Online Shopping Continues Significant Growth

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This article originally appeared at The Kansas City Star

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Spending at non-store retailers shot up 10.7 percent from a year ago

Online shopping is reaching such a critical mass with American households that many of the icons of the traditional mall —from Macy’s to The Gap and J.C. Penney — face an increasingly uncertain future.

A government report Friday suggested a modestly healthy consumer, with retail sales up 1.3 percent in April. Americans are eating out more at restaurants. They’re buying more cars. But the main beneficiaries of spending in the past year have been Amazon, eBay and other internet behemoths.

“Online is cannibalizing the store business”

Spending at these non-store retailers shot up 10.7 percent from a year ago, the government said in a week when earnings reports showed disturbing drop-offs at Macy’s, Kohl’s, Nordstrom and J.C. Penney.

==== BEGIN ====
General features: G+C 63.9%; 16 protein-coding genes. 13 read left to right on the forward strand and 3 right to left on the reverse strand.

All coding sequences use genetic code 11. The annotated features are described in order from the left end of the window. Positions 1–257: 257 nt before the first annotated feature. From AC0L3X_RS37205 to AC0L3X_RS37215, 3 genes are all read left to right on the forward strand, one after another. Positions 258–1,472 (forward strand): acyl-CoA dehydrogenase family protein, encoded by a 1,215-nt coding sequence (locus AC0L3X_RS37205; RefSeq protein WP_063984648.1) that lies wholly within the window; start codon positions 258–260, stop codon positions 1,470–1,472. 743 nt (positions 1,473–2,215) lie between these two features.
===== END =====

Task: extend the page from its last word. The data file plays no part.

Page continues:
Shoppers who once crowded malls are now ordering on phones, computers and tablets, siphoning sales from physical stores, which face growing pressure to reinvent their businesses.

“Online is cannibalizing the store business,” said Marshal Cohen, chief industry analyst at the NPD Group.

The magnitude of the change may be just beginning to intensify. Online shopping has attuned customers to focusing on price and hunting for the best bargains, thereby shrinking profit margins at many stores.

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Retailers have responded by shuttering stores to cut costs, leaving more shopping malls and plazas empty. The result has been a painful upheaval in an industry that employs 15.9 million people.

Online, in the meantime, has been catching up to the general merchandise stores that range from Wal-Mart to Nieman Marcus.

Back in 2000, for every dollar spent at physical stores, just 30 cents were spent online and at mail-order houses, according to government figures. Now, the online category makes up nearly 70 cents for every dollar spent at general merchandise stores.

“We have yet to learn the ramifications of just how paramount these shifts in…” Read the rest of the article.


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